I'll write before I conk out...
Although I've seen her in concert more than anyone else and I really enjoy seeing her perform, I've still been wavering back and forth this week about whether or not to go see Maura O'Connell at the ArtsCenter in Carrboro this evening. Part of it is that I've had a lot of running around this week, and part of it is still feeling skittish about driving at night after the two deer ran in front of my van last week. I had to brake suddenly, and the driver behind me had to go into the (fortunately unoccupied) other lane in order not to hit me (that's what keeping a proper FOLLOWING DISTANCE is for!).
Yesterday I finally decided to go, and older son decided to go with me. I knew that, even if I was tired, I would enjoy the concert when I got there.
I was so right.
She started off with "To Be the One" (from Blue is the Colour of Hope) - go listen to it! It has a very anticipatory feeling - great for starting a concert. For those who have never heard or seen her, she's a wonderful singer with great stage presence. She sings a variety of music - folk, Irish, jazz, pop, etc. I like the variety. She also picks songs with very rich words.
One of her sets was a "guilt" set with John Gorka's Blue Chalk (from Stories) and Mary-Chapin Carpenter's It Don't Bring You Love (also from "Blue..."). I hadn't ever thought of those as guilt songs so I'll have to look at the words again. Her section of love songs started out with Clare Burson's "Hold On"- which is written as a love song to the writer's mother - and an apology for "having been a such a b* as a teenager." That set also included "Galileo" by Declan O'Rourke - a beautiful song that I hadn't heard before (you can listen to it at his website).
Now, I don't listen to concerts critically - I'll rarely, if ever, write and tell you everything that went right or wrong (unless there is something glaring). I open up my heart to listen, and her concerts pay that back very well.
She ended with one of my favorite of her songs, the bluesy-tinged "Blessing" (from Walls and Windows). The last time I looked her up on YouTube.com, there were no videos. One of the things I love about YouTube (besides it's propensity to take up lots of my time) is that people are constantly adding things. You can hear, and watch, her sing "Blessing" here. Also, before setting out on her own, she started out with the Irish group De Dannan. Here is a video of her singing "Hard Time" with De Dannan, Mary Black, Tommy Fleming, and Eleanor Shanley.
Some of my other favorite songs that she sang tonight were, "The Blue Train" (from "Blue..."), and "Spinning Wheel," "Love You in the Middle," and "Trip Around the Sun" (from her newest CD, Don't I Know (pictured above)).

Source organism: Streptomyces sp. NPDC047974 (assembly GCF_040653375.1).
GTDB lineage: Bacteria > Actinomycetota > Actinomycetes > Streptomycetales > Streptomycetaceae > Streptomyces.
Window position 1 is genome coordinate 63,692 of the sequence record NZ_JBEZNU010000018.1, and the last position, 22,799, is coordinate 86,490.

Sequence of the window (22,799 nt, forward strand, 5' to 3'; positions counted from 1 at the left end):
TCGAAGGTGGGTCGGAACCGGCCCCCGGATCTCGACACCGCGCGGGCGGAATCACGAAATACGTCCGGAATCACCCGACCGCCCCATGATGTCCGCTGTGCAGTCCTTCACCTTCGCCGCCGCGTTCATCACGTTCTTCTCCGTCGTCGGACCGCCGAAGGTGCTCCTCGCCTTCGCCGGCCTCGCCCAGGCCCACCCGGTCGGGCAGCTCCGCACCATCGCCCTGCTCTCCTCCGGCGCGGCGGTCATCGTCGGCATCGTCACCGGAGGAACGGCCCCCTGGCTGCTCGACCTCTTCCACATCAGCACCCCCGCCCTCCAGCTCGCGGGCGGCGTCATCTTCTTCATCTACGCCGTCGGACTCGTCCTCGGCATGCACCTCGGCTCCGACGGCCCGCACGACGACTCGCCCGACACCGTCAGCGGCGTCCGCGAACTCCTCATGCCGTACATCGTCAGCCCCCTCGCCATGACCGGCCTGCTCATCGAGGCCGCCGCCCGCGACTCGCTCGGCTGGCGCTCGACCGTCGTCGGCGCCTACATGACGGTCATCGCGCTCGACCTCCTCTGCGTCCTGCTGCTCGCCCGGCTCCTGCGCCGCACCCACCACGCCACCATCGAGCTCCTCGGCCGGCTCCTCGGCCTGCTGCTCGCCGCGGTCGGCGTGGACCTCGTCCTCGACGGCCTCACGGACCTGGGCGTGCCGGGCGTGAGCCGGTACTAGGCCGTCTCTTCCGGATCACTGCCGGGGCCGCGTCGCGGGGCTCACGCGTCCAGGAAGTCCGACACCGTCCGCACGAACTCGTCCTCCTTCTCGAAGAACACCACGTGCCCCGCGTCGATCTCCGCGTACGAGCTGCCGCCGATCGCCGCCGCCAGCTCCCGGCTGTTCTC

She's one of the first singers we encountered when we were getting interested in folk music - back when I was at the NC School of the Arts in the early 1980's. There are many folk singers that I enjoy, but she and Mary-Chapin Carpenter are even a bit more special to me because I find, since we're similar ages, that I relate a bit more to the songs they're writing or singing as the CD's come out. Some songs I'd rather not relate to - such as "Time to Learn," which she sings in honor of the memory of her mother, and which I sit and listen with tears running down my face with memories of my father (she also has a son that's just a little bit older than my younger son).
She followed "Time to Learn" with the first song I ever heard of hers, "Western Highway" (from Helpless Heart). "Western Highway" was part of the inspiration for the title of my blog. I wrote about that back when I started, so for those of you who weren't reading then (which is all of you except for dear husband and children), here it is again.
We were on our annual vacation in the mountains a few weeks ago (we had rain and the leaves changed late, but it was still wonderful) when I decided I would start a blog. We got back home and I spent some time figuring out what website to use for a blog, then spent over a week trying to think of a name. Many names were already taken, and some just didn't fit. I was getting frustrated with the whole idea.
I was driving my son back from choir a few weeks ago, and we were listening to the song, "Western Highway," sung by Maura O'Connell. One verse goes:
"By the roadside the trees are shiverin'
Black and silver in the cool night air
And under the moonlight hear a song you're singin'
Sayin' I will meet you there"
She draws out "moonlight" and when I'm not paying total attention (like when I'm driving) I mistake it for Moomin light, which, when I thought about it, was a neat name for a weblog, and which was not already taken. The Moomin stories have been favorites for both of our older children, and the youngest one (6 yo) has been enjoying having them read out loud recently (Currently, however, I'm reading Prince Caspian to him. He was so excited to find that The Lion, the Witch and the Wardrobe was only the first of seven books!)
Looking at the CD again, this recording of "Western Highway" (written by Gerry O'Beirne) is quite a compilation: along with Maura O'Connell singing, they have Nanci Griffith doing the backing vocal (those high haunting repeated "highway"'s), Bela Fleck playing guitar, Grey Larson playing flute, and Mark O'Connor playing bass.
I couldn't find a good picture of her in concert to put on my blog, but here's a link to one that gives a better feel for what she's like on stage.